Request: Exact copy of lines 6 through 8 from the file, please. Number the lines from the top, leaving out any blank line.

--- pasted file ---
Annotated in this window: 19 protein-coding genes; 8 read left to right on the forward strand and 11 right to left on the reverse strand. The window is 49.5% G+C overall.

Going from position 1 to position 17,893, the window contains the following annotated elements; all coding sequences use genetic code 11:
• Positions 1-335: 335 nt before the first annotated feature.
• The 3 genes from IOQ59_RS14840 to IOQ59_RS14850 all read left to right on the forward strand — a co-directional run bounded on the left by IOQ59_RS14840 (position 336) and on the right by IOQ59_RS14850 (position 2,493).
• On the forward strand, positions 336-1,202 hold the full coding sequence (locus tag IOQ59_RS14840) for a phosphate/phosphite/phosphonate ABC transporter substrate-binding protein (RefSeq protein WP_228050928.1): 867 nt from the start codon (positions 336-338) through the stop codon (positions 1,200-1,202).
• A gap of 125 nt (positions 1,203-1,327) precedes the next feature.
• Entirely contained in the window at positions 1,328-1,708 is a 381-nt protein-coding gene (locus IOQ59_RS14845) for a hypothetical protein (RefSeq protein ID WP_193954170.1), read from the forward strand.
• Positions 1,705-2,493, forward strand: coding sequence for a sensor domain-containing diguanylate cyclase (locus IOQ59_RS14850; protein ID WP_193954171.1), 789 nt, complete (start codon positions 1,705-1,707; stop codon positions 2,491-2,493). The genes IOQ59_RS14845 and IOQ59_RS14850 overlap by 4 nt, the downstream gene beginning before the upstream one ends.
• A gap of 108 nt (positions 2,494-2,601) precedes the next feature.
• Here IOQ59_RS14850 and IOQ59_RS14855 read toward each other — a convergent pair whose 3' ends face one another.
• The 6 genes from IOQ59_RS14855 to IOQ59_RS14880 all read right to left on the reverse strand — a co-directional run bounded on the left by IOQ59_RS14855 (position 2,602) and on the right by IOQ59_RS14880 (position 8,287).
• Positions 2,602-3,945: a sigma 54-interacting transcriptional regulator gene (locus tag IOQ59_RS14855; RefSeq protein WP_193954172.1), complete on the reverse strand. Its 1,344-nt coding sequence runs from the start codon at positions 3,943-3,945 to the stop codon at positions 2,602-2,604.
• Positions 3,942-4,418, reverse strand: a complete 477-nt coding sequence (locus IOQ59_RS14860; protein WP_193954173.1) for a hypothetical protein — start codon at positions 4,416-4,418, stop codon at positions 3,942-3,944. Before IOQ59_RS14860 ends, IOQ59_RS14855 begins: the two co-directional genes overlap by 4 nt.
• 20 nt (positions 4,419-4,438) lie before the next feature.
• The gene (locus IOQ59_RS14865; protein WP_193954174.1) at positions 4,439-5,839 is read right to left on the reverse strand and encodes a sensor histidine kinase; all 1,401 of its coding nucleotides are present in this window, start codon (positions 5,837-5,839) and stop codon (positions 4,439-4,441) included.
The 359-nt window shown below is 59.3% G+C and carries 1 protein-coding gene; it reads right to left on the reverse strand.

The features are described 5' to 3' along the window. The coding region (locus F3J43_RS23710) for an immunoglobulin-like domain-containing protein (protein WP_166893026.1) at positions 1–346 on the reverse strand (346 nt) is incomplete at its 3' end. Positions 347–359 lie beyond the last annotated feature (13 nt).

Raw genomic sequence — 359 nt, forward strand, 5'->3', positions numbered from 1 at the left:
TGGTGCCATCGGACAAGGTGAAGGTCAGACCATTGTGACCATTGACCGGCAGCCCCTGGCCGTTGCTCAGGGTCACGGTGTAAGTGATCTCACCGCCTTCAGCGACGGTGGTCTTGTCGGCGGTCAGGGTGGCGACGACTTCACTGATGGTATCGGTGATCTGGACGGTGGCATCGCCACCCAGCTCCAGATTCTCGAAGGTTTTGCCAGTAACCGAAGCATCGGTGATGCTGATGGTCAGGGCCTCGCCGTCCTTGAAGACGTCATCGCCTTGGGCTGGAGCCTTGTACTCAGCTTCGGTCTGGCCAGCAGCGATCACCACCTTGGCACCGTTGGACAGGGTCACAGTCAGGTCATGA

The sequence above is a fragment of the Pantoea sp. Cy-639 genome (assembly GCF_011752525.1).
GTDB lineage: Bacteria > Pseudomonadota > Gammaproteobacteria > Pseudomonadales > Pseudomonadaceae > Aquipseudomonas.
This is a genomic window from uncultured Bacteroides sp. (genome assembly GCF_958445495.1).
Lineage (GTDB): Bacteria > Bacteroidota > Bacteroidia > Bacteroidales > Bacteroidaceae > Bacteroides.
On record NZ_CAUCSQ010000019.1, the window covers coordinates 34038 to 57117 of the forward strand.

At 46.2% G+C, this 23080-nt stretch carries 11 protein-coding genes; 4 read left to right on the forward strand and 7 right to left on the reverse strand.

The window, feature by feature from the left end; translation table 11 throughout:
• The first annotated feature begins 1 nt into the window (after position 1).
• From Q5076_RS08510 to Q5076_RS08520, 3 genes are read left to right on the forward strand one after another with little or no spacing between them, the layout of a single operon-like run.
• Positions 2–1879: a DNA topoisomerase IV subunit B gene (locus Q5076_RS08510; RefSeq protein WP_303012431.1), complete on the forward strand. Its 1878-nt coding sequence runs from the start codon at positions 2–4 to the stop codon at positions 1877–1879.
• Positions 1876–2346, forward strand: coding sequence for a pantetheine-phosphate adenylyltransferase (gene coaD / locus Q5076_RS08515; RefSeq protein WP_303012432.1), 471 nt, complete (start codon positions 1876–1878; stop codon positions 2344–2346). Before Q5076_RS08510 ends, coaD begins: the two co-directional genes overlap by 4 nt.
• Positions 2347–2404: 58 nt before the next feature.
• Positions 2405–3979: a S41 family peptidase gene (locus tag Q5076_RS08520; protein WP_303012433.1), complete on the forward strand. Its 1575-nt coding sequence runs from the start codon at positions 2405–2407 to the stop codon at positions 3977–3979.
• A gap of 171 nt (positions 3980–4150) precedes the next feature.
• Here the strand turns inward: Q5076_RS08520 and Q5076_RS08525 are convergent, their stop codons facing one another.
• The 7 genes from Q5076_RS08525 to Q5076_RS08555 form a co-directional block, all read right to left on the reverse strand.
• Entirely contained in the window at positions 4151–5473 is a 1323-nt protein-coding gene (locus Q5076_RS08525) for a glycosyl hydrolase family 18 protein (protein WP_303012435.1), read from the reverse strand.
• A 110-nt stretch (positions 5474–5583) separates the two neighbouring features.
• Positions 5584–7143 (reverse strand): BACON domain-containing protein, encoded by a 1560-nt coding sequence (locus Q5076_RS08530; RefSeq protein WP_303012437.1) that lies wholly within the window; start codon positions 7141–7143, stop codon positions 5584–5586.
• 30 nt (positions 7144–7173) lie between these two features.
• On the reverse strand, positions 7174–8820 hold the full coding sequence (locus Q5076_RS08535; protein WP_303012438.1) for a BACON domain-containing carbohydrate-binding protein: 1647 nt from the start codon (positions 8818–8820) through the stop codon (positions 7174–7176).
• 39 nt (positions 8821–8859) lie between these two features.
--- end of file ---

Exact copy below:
• A gap of 125 nt (positions 1,203-1,327) precedes the next feature.
• Entirely contained in the window at positions 1,328-1,708 is a 381-nt protein-coding gene (locus IOQ59_RS14845) for a hypothetical protein (RefSeq protein ID WP_193954170.1), read from the forward strand.
• Positions 1,705-2,493, forward strand: coding sequence for a sensor domain-containing diguanylate cyclase (locus IOQ59_RS14850; protein ID WP_193954171.1), 789 nt, complete (start codon positions 1,705-1,707; stop codon positions 2,491-2,493). The genes IOQ59_RS14845 and IOQ59_RS14850 overlap by 4 nt, the downstream gene beginning before the upstream one ends.